Filmmakers have always been on the front lines of change, and this cultural moment is no different. As the world reconsiders its perspectives on race, we can play a huge part in furthering that conversation through our own craft. We have the tools, so we may as well put them to good use.
And, there’s not much controversy around this fact: Filmmaking is made better when more voices are in the conversation. We can all agree that we want filmmaking to progress and to be better. Director Reinaldo Green put it this way in our conversation about inclusivity:
“It’s not about the color of your skin or your gender; it’s about your perspective,” he told us. “It’s about offering a viewpoint of the world that makes our product better. They see the world in a way that I haven’t seen it before.”
Black filmmakers have a unique perspective that must be at the table of creativity. So, how do we bring those voices to the table? By watching their work, of course. Hollywood is a machine, for better or worse, and its fuel is the almighty dollar. By focusing our wallets and eyes on films from black filmmakers, we’re making a statement for their value. We’re putting our money where our mouth is.
So, let’s do just that. We put a list of filmmakers out there so you can get started. Some of them may seem obvious. But, that doesn’t make them any less important—and maybe if we’d all gotten here sooner, Spike Lee would have a Best Director Oscar by now.
Here are 10 black filmmakers everyone should know.
What can you say about Spike Lee? He’s Spike Lee. As one of the most prolific and visionary directors in modern history, he’s given us gifts in the form of Do the Right Thing, Malcolm X, 25th Hour, and BlackKklansman. But, most importantly, he built his career on his terms, without adhering to “how things have always been done.” Check out his most recent film Da 5 Bloods on Netflix, but any of the films above are a great place to start. It’s hard to go wrong with Spike.
What can be said about Spike Lee can definitely be said about Ava DuVernay, and she’s leading the charge in our modern era. Behind the already classic Selma, as well as I Will Follow and Middle of Nowhere, Ava is demanding the film industry’s attention at every level, both as a creative and as an advocate for change. Her documentary 13th is an essential view for anyone, but particularly for filmmakers who want a masterclass in exploring social issues through film.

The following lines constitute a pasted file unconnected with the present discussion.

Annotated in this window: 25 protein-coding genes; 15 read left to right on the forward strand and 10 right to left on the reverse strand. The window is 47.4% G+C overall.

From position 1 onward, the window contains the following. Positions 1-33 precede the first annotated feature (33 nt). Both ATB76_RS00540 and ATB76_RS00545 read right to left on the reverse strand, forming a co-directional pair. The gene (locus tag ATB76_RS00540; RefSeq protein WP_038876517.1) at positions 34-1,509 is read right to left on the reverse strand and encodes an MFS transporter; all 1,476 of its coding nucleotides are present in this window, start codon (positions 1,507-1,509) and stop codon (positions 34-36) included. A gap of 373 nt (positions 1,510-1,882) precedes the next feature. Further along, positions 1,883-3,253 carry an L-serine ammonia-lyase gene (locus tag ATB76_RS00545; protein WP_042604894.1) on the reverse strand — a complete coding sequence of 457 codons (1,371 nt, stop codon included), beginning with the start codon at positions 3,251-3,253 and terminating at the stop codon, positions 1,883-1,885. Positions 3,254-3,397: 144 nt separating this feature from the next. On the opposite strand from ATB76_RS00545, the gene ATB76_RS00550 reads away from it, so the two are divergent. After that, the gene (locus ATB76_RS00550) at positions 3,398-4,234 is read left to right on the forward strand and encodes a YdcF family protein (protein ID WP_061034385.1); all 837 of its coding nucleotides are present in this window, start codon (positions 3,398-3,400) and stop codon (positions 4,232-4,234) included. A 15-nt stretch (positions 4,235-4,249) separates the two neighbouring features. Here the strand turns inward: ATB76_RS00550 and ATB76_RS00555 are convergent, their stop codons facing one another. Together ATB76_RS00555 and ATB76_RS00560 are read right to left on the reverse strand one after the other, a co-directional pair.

Yet another name that most likely needs no introduction, Barry Jenkins has quickly become one of the most sought-after directors in the industry—and for a good reason. With the one-two punch of Moonlight and If Beale Street Could Talk, he’s proven himself to be a deeply human storyteller, able to connect with an audience on just about any level.
Director Jordan Peele has said that his dream is to create the next Star Wars, a blockbuster franchise that isn’t based on anything but what’s inside his brain. We’re pulling for him. With imaginative and captivating stories like Us and Get Out under his belt, he’s proven that there may not be a more original director out there right now.
Dee Rees captured everyone’s (including the Academy’s) attention with 2017’s Mudbound, capturing the rural struggle in a truly empathetic, but unflinching way. But, she had an incredibly strong pair of films leading up to it in Bessie and Pariah. What’s most impressive is that she wrote all three, which means we have a lot to look forward to from a multi-talented creative.
Director Ryan Coogler is living proof that blockbusters and black-centered films don’t have to be mutually exclusive terms. With Creed, Fruitvale Station, and the MCU behemoth Black Panther, Ryan is not only creating massively successful and important films on a consistent basis, he’s proving to other young, black filmmakers that they can do the exact same thing.
2018’s Monsters and Men was Reinaldo Green’s stepping out in the film industry in many ways. But, that doesn’t mean it was his start. As a protegé under the one and only Spike Lee, he was behind some of indie film’s most poignant shorts prior to that (Stop is a must-see). His style was unignorable. But, with a full career ahead of him, the most exciting thing about Reinaldo Green is seeing what he’ll do next.
You can’t ignore the late, great John Singleton, who died suddenly in 2019. He had a lengthy resumé, but his first, Boyz n the Hood, was his best. He was the first black filmmaker (and youngest) to be nominated for the Best Director Oscar in 1991. His masterpiece has stood up to the test of time—probably better than Kevin Costner’s Dances with Wolves, which took home the Oscar the same year. Either way, John Singleton was a titan of filmmaking.
Yet another filmmaker whose career is just starting to peek over the horizon, Melina Matsoukas didn’t play it safe with her debut feature. Queen & Slim is a bold, provocative take on the romantic crime narrative that was pretty tough not to love. And, having proven her TV prowess with directorial roles in Insecure and Master of None, Melina is a director-to-watch in any medium.
We can’t wait to eventually lay our eyes on Nia DaCosta’s collaboration with Jordan Peele—the upcoming horror-thriller Candyman. The screenwriter and director’s debut, Little Woods, showed that you can make a bleak storyline extremely watchable. She has an obvious talent for working with actors. That can do nothing but bode well for her burgeoning career.
This is an exciting time for filmmaking. Just reading this list is proof that we’re going to be getting access to more incredible talent and art than ever. And this is just the beginning. But, it’s all of our jobs to make sure we’re supporting them by actually watching the films. We all have more time on our hands than ever, so why not start by educating yourself about some of the most important filmmakers of our time. It’ll only do good things.